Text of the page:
On Science and Religion: A Modest Proposal

(My thanks to Mike Parsons for some of these ideas)

Must science and religion be inimical to one another?  By no means.  I think it is feasible to speak of each as having a specific role and addressing very specific questions that the other does not.   To clarify, on the topic of creation . . .

Science can answer the question how and how long.

Religion can answer the question who and why.

Not everyone will be happy with this propsal.  That’s fine.  I don’t intend for it to be all inclusive or cover all the bases.  It does, however, seem to have some potential.

It is interesting to look, then, at what arises when the roles and questions become confused.

When religion attempts to answer the how and how long:

Heaven and earth, centre and circumference, were created all together, in the same instant, and clouds full of water,” and that “this work took place and man was created by the Trinity on October 23, 4004 B.C., at nine o’clock in the morning.”

Dr. John Lightfoot, Hebrew scholar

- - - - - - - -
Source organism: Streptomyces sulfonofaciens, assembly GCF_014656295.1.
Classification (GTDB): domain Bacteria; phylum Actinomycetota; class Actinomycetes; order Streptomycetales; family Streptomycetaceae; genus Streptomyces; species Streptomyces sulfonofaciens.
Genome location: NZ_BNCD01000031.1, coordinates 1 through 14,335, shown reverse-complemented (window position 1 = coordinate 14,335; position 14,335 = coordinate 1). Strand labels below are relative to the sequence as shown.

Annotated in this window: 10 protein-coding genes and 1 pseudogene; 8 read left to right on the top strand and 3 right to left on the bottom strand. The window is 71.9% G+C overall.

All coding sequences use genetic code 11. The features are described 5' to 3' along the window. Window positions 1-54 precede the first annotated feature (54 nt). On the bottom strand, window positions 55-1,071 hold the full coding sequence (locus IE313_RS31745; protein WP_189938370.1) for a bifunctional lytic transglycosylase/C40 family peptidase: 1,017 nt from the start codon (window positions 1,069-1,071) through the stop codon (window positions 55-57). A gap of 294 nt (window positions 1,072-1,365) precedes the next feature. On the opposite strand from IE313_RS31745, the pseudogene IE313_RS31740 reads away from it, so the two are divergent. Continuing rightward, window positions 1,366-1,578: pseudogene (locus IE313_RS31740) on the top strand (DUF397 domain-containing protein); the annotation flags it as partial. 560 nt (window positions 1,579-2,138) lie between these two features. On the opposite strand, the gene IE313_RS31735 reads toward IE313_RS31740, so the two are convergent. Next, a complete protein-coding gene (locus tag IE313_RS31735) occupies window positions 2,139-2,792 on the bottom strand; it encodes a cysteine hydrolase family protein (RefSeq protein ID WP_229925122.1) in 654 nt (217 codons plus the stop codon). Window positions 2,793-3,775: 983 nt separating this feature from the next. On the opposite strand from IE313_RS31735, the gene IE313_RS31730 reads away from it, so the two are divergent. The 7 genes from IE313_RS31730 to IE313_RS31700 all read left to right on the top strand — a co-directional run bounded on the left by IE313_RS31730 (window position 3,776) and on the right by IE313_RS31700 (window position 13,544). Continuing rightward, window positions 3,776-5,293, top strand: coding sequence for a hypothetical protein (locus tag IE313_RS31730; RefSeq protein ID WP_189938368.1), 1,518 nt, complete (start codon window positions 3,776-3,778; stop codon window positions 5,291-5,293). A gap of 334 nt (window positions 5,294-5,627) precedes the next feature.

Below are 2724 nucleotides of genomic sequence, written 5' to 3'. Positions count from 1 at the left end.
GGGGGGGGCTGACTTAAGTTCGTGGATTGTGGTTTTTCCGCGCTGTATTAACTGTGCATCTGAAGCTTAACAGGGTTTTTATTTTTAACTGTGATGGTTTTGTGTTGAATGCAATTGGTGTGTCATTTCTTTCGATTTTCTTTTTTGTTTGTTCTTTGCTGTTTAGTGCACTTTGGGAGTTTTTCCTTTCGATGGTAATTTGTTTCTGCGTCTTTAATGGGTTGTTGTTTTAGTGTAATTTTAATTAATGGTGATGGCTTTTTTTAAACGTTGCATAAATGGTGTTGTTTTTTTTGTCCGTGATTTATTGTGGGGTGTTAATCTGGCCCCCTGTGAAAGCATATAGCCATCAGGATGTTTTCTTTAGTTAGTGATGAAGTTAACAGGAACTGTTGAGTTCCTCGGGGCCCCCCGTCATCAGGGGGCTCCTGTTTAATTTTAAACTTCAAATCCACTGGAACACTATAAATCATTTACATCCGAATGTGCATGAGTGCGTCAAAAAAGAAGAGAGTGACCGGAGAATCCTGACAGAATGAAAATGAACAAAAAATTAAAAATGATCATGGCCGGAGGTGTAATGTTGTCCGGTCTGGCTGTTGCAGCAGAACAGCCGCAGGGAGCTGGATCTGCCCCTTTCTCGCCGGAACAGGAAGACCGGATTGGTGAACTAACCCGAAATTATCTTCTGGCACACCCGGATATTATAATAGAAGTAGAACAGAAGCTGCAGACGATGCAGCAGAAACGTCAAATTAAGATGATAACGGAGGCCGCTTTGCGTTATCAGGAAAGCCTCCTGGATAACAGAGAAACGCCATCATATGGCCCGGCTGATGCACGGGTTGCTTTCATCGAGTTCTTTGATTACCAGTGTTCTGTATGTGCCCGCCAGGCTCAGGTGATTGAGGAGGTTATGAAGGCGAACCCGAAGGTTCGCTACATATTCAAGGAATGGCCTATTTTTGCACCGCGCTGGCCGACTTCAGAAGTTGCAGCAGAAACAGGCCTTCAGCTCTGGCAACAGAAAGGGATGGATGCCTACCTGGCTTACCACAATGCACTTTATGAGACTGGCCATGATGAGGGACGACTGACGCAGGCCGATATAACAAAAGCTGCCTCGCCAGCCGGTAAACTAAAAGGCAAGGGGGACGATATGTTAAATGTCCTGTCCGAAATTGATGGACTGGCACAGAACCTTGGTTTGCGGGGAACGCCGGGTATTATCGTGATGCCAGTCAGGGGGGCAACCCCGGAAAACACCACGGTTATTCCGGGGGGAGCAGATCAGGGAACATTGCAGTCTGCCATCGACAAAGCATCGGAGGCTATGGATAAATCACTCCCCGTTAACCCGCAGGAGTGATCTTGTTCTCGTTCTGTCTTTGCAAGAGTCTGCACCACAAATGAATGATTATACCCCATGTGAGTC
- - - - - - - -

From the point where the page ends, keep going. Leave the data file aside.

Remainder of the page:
Vice-Chancellor of the University of Cambridge, 1644

When science attempts to answer the who  and the why:

“The cosmos is all that is, and all that ever was, and all that ever will be” and “we are snowflakes on the hearth.”

Carl Sagan, scientist

Neither of these statements is terribly persuasive, in my estimation.  The questions and roles have been confused.  This can lead to obvious difficulties.

To close, I would like to cite three specific prominent scientists on the matter of creation and science.  These sum up quite nicely the distinctiveness as well as the possible synergy between science and religion:

“The probability of life originating from accient is comparable to the probability of the unabridged dictionary resulting from an explosion in a print shop.”

Edwin Conklin, Biologist


“Believing the first cell in the universe originated by mere chance is like believing a tornado ripping through a junkyard full of airplane parts could produce a Boeing 747.”

Fred Hoyle, astronomer

AND my favorite quotation . . .

“Faith gives life to my discipline.  I have someone to thank when I admire beauty in nature–and I do admire it, even when I know how it works (such as a beautiful sunset, an eclipse, or a rainbow).  In scientific research I feel I get a chance to think some of God’s thoughts after Him . . .”